Saturday, May 21, 2016

Tutankhamun’s Tomb

Tutankhamun’s Tomb

Tutankhamun – Egyptian Pharaoh of 18th Dynasty

The discovery of 1922 by Howard Carter and George Herbert of Tutankhamum, the Egyptian pharaoh of the 18th dynasty received worldwide coverage due to his nearly intact tomb. It 'had ignited public interest in ancient Egypt wherein Tutankhamum’s facade is now on display in the Egyptian Museum tends to be the popular symbol. Exhibits of artifacts recovered from his tomb have been touring the world. The results of DNA tests done in February 2010 have indicated that he was the son of Akhenaten – mummy KV55 and his mother was the sister of Akhenaten and wife whose name is not known though whose remains seemed to be identified as `The Younger Lady’ mummy found in KV35.

 The mysterious death of some of those involved in unearthing the tomb of Tutankhamum had been attributed to the spell of the pharaohs. Archaeologist were of the opinion that the last burial chamber in the Valley of the Kings in Egypt was discovered much before Howard Carter had opened the faultless tomb of the pharaoh Tutankhamum in 1922. Tut had ruled for only a decade in Egypt from 1332 to 1322 BC and had died at the age of 19. The tomb’s amazing golden artifacts, untouched by looters before its discovery, drewt he attention of the people making him one of the most famous and intensively studied mummies of Egypt.

Storage Space for Coffin/Burial Provision

However, Tut was not the last secret that the valley had. In the past there were two additional chambers which had been located wherein one was a storage space for coffins and burial provisions, while the other had the mummy of a woman who was a singer at the Temple of Karnak. A radar specialist Hirokatsu Watanabe had conducted a series of ground penetrating radar scans in November 2015.

The study of those scans has been done and it has been suggested that there could be more chambers probably comprising of burials, hidden behind walls of the king’s tomb. Ground penetrating radar seems difficult to be used on the rocks in the Valley of the Kings. As per Zahi Hawass, who was the former Minister of State for Antiquities, the natural cracks in the rock could reflect heat waves which could make them seem like man-made chambers and hence another round of scan has been scheduled to confirm that chambers tend to exist.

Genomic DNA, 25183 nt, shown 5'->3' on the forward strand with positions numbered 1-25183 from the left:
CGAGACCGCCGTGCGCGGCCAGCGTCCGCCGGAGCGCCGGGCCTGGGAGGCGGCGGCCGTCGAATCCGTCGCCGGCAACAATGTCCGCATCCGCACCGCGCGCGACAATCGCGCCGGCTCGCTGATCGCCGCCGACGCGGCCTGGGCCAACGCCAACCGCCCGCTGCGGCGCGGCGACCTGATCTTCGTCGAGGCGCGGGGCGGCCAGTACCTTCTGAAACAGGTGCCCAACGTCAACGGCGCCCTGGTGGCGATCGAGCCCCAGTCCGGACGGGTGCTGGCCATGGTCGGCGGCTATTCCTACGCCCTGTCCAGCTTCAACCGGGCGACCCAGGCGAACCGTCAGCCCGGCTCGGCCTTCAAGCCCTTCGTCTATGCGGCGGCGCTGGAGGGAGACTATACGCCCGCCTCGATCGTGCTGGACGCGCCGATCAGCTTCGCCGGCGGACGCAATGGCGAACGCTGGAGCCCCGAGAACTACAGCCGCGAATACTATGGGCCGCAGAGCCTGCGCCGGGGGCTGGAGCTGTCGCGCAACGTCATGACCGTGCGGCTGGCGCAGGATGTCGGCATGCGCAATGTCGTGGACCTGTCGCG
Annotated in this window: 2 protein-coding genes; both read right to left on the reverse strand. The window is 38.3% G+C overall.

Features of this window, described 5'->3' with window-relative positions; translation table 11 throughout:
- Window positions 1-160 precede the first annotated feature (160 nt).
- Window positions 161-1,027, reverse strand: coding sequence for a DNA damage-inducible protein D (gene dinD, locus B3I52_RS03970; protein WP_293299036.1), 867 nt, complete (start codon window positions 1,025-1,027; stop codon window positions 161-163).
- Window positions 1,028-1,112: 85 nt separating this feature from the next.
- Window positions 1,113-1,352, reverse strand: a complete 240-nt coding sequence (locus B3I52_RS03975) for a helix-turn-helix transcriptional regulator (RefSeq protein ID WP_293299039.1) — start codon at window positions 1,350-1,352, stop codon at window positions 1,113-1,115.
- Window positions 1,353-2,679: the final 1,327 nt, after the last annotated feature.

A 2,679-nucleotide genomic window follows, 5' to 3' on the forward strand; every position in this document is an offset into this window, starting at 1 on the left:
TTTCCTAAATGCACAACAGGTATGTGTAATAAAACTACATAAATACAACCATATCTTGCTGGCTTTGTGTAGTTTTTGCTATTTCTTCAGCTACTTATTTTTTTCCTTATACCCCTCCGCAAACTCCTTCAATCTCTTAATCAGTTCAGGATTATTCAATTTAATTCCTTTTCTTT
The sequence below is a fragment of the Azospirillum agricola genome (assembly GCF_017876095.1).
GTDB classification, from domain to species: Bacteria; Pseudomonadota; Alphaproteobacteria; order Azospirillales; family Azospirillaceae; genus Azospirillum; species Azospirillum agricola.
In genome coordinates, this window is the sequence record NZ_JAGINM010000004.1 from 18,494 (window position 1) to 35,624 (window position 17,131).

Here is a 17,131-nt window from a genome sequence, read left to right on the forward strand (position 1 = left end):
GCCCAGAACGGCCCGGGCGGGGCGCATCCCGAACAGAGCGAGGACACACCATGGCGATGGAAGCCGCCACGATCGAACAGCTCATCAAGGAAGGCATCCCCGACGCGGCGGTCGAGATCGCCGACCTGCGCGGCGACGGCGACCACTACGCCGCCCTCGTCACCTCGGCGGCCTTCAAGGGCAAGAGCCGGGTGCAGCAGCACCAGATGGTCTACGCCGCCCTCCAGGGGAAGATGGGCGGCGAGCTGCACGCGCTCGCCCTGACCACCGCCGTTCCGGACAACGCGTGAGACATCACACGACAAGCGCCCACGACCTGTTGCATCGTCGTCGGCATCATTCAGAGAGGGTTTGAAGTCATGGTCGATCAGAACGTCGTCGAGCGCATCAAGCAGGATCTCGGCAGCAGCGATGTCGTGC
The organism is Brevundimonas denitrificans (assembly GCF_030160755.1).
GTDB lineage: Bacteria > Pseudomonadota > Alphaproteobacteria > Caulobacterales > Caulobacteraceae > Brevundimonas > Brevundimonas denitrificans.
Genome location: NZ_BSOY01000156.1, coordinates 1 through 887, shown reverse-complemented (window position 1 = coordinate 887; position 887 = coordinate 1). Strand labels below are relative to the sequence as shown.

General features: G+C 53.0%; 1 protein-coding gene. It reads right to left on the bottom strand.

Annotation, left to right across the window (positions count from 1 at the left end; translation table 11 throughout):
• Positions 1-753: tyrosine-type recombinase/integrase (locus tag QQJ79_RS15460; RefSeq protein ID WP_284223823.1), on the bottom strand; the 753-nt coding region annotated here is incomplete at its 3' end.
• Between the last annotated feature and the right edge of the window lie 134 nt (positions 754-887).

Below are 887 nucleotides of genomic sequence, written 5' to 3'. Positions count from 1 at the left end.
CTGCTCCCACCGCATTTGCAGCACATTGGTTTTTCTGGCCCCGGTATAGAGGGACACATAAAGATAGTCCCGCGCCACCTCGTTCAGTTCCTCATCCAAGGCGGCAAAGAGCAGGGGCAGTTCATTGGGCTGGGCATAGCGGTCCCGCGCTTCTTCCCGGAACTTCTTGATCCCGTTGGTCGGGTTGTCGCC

Forty Scans of Five Various Levels

Khaled el-Anani, Antiquities Minister had informed reporters that had gathered opposite the southern city of Luxor, the popular site on the western bank of the Nile River, that experts had worked for 11 hours all through the night to retrieve 40 scans of five various levels of the area behind the burial chamber of Tut. He had mentioned that additional scans would be following and had invited archaeologists from various parts of the world to come to Cairo in May to inspect the discoveries.

The scans are part of a search for the remains of Queen Nefertiti and would answer the queries on whether her mummy remains behind the false walls of the Luxur complex. Nicholas Reeves, British Egyptologist had stated that he is of the belief that Tut’s tomb is `simply the outer element of a larger tomb that belongs to Nefertiti.

No comments:

Post a Comment

Note: Only a member of this blog may post a comment.